Why most writers should stay away from Reddit

I will openly confess that social media has never really been my “thing”. And I think that most writers have an uneasy relationship with it, at best.

Most writers get onto social media and immediately want to promote their books.

“Hey! Buy my book!”

“Did you know I have a new book out?”

“Have you seen my new book? Here’s a link to it at Amazon, for your convenience!”

And so on…

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Did you see what I wrote? Did you?

I’m not quite that tone-deaf. I have rarely attempted the outright sales pitch on social media. I will admit, however, a tendency to use social media exclusively for linking to this blog.

“Hey, read this post I wrote yesterday. You’ve got to read it. World-changing stuff, I’m telling you!”

This is why I rarely use Twitter. Twitter is a place where people bitch about politics, and discuss material written on external links…by other people. And then they bitch about politics some more. And post some more external links. “Did you see what so-and-so said/wrote/did? Here’s a link.”

I’m not interested in doing that. I always want to post links to my material.

This makes me a bad Twitter user.

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Reddit is not for me

But if I’m a bad Twitter user, I would be even worse on Reddit. I wouldn’t even think about getting onto Reddit, in fact. According to the Reddit terms of service:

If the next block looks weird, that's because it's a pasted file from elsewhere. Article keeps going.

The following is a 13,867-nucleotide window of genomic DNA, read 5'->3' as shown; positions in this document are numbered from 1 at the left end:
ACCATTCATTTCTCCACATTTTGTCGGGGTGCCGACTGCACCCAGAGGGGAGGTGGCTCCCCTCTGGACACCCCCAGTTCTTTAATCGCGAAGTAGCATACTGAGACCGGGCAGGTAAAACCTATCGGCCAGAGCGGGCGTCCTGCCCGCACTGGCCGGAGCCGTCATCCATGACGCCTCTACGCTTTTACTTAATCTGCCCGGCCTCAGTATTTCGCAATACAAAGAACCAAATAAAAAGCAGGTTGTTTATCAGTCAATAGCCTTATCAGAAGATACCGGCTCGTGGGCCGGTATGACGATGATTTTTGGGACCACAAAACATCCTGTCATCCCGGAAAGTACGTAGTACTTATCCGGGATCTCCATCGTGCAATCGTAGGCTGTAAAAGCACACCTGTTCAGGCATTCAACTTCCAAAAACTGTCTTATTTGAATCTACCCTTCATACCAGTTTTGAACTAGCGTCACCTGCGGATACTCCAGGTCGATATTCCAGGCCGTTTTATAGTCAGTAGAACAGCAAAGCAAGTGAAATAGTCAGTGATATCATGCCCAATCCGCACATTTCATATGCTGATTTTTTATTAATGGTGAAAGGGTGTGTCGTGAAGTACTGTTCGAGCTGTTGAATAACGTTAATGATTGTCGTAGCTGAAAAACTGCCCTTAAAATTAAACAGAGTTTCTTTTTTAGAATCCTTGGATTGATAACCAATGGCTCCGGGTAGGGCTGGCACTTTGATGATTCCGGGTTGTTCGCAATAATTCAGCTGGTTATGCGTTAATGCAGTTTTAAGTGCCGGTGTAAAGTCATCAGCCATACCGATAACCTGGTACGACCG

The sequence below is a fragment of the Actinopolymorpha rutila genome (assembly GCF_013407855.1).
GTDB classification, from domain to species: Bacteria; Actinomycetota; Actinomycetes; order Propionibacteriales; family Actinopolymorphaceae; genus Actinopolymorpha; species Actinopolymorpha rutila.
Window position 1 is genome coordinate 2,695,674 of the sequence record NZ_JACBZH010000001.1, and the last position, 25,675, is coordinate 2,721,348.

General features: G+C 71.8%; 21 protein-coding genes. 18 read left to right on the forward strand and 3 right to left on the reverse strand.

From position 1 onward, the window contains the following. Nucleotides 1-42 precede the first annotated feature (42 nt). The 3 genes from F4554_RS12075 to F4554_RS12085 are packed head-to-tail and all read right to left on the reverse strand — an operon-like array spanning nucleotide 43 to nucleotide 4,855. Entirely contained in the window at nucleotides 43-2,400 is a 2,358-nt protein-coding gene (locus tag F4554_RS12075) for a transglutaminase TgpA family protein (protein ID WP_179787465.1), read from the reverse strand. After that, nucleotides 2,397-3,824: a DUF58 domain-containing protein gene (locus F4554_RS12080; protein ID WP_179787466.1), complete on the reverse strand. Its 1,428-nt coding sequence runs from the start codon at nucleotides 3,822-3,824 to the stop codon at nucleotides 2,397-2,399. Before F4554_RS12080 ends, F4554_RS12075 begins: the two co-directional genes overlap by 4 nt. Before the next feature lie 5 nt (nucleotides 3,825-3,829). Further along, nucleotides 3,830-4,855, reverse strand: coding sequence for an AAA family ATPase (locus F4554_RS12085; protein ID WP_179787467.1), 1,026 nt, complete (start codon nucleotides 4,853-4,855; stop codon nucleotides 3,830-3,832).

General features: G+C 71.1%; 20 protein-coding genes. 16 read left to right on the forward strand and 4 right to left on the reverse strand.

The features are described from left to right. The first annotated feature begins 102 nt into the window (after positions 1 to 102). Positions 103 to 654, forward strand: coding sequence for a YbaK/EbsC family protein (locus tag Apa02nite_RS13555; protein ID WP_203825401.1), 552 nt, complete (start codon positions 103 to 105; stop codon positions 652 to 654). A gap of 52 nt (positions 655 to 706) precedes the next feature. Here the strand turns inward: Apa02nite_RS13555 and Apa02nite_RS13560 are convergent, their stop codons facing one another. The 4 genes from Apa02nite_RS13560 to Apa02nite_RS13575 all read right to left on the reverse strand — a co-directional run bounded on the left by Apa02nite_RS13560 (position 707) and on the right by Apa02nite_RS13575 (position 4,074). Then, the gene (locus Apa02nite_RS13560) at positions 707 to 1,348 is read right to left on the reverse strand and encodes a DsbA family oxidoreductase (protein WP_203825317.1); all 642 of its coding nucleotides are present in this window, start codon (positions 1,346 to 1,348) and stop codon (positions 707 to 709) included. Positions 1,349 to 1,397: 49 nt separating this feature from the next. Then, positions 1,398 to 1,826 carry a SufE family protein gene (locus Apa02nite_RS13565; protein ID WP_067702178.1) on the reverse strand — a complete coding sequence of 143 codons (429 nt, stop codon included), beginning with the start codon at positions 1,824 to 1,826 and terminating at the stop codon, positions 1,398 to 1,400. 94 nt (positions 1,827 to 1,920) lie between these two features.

You should not just start submitting your links – it will be unwelcome and may be removed as spam, or your account will be banned as spam.

You should submit from a variety of sources (a general rule of thumb is that 10% or less of your posting and conversation should link to your own content), talk to people in the comments (and not just on your own links), and generally be a good member of the community.

And furthermore:

It’s perfectly fine to be a redditor with a website, it’s not okay to be a website with a Reddit account.

But the thing is, I would be a website with a Reddit account. I know that. This is why I stay the heck off Reddit.

My ratio would be the exact opposite of what Reddit prescribes. About 90% of my links would be to my own content.


On social media, it’s all about links…and brief, snarky comments

Think about it from my perspective: Why would I want to post only “10% or less” of my own content, when I write content all day? When I have so much of it to post.

You egotistical bastard, you might counter. What, do you think you’re smarter than everyone else on the Internet? Or a better writer, maybe?

My answer to that is: I’m smarter than some, not as smart as others. The same goes for being a better writer.